Study reveals why parents switch private schools

Study reveals why parents switch private schools

More than one in three private school students have either switched schools in the last year or are considering doing so, with the majority switching between private schools, new research shows.

The study of more than 1,000 parents and grandparents by NAB found that most people who changed or were considering changing schools for their children switched to a private Independent (41%) or private Catholic (39%) school. Around half this number switched to a public Government school (21%).

The top reasons cited for switching schools included the child’s happiness and wellbeing (33%) and insufficient attention to individual student needs (30%).

Age plays a factor in the decision to switch, with the research showing that more Australians over 60 changed to a private Independent school (59%), while significantly more in the 18-29 group changed to a private Catholic school (49%), and in the 50-59 group to a public Government school (34%)

The survey respondents’ income was also an interesting factor, with the study finding 65% in the highest income group had not switched schools, compared to 52% in the lowest income group, where uncertainty was also highest (18%). Respondents in the $150,000-200,000 p.a. income group however were most likely to be considering a change (17%).

“The idea of investing in a school’s campus masterplan, IT systems and libraries is widely accepted but developing a strong wellbeing program that includes catering to students’ individual needs is now equally as critical,” Michael Saadie, executive, Business Banking Metro, said.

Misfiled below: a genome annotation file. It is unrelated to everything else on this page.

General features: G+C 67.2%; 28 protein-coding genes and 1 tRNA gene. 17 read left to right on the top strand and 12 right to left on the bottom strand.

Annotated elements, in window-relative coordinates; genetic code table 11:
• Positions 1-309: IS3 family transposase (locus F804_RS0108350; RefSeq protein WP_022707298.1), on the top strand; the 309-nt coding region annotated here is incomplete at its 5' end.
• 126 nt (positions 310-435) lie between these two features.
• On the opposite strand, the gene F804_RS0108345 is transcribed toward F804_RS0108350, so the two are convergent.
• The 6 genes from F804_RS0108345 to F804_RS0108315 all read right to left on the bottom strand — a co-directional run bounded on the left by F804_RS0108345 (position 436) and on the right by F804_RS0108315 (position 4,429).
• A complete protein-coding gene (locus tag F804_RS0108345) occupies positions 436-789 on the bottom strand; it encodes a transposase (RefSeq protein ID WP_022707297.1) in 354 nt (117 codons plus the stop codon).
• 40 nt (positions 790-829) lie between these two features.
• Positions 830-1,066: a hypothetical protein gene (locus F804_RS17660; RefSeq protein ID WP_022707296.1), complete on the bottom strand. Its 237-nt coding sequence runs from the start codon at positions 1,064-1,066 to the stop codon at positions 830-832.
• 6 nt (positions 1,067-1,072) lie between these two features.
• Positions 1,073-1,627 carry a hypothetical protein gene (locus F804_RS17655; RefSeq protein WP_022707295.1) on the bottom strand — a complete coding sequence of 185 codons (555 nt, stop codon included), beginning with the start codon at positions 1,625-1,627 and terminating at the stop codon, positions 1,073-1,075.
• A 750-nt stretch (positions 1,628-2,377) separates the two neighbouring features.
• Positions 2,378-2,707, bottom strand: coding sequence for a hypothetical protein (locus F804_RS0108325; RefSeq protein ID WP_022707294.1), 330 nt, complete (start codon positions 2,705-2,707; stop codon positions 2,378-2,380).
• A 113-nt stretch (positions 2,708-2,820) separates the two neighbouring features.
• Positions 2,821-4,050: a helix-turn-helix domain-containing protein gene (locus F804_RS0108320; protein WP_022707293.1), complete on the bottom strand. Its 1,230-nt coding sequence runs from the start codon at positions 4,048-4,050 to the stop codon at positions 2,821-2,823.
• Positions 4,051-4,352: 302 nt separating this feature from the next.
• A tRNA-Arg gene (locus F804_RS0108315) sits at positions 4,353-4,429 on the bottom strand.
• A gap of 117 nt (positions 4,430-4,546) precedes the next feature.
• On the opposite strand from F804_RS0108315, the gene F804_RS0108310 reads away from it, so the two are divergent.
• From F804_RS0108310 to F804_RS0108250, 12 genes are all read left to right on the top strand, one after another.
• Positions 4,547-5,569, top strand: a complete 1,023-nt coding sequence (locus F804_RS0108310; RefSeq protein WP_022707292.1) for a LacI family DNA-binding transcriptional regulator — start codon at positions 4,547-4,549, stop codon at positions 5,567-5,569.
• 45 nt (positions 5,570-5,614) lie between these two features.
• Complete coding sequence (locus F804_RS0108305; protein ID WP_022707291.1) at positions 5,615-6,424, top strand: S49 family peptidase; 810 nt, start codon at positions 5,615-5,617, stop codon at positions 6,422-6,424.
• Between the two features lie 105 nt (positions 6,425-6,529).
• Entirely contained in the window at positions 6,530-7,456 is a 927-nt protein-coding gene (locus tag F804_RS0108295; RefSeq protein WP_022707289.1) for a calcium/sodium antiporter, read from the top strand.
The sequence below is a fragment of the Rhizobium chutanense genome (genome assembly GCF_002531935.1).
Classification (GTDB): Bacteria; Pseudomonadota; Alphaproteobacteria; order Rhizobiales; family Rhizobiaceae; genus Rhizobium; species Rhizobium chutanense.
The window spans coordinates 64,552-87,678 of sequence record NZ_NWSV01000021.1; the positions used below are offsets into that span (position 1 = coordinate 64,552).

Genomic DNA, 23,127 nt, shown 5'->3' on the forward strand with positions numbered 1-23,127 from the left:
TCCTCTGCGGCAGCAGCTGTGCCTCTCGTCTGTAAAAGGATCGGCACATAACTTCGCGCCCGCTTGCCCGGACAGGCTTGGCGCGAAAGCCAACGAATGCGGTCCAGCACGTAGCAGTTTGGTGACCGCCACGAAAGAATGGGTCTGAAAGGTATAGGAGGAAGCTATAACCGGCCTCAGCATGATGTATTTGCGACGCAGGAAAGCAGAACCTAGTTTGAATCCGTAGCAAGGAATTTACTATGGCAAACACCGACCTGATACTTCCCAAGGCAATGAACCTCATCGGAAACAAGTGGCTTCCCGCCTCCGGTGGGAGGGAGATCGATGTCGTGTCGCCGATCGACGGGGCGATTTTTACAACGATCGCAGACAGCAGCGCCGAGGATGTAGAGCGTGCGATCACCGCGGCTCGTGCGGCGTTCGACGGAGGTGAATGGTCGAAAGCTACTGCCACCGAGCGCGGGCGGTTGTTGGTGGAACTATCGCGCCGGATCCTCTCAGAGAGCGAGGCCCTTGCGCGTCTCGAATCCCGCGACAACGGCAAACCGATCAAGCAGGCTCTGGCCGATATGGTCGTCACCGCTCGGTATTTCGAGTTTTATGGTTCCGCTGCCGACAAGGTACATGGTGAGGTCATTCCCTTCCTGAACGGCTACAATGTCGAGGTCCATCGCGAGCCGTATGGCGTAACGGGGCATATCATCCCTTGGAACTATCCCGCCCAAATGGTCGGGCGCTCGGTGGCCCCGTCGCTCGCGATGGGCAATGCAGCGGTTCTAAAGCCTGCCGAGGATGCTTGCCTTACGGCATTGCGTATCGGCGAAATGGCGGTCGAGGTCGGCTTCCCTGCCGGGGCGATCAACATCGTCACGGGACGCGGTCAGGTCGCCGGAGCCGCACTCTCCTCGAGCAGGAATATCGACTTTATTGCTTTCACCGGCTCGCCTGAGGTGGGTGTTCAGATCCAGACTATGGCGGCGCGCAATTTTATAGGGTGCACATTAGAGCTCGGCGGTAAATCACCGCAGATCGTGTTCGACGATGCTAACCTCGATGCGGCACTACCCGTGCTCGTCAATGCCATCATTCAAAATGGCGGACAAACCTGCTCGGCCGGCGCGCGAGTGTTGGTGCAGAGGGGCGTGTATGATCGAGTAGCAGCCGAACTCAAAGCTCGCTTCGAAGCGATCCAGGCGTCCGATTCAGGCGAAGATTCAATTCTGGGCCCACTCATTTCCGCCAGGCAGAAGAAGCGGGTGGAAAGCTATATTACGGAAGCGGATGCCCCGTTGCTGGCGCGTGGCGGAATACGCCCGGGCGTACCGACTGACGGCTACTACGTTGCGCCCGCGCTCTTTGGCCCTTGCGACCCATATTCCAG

“We know many of our private school customers see these investments as crucial to their growth and we are pleased to work with the schools to support these strategies. It’s fantastic to see how these investments are brought to life and the positive impact it can have on the education sector, students and local communities.”

A growing sector

Australian Bureau of Statistics data shows the biggest student enrolment shift over the last five years, but particularly in 2021, has been to the independent sector overall, with enrolments jumping by 11.4% since 2017.

"In terms of shifts within the sector, we saw demand for places in inner and outer regional schools grow as families changed their lifestyle priorities as a result of the COVID-19 pandemic hit," Beth Blackwood, CEO of The Association of Heads of Independent Schools of Australia (AHISA) told The Educator.

"Remote working opened up sea change and tree change possibilities for families that weren’t as viable before 2020."

Blackwood said that while it is still early days, it seems COVID has shifted some parents’ priorities in what makes for the key elements they are seeking for their children’s education.

"Parents have always placed high importance on their children’s happiness at school, and that concern is now being expressed more specifically with an interest in how schools address student wellbeing, including mental health issues."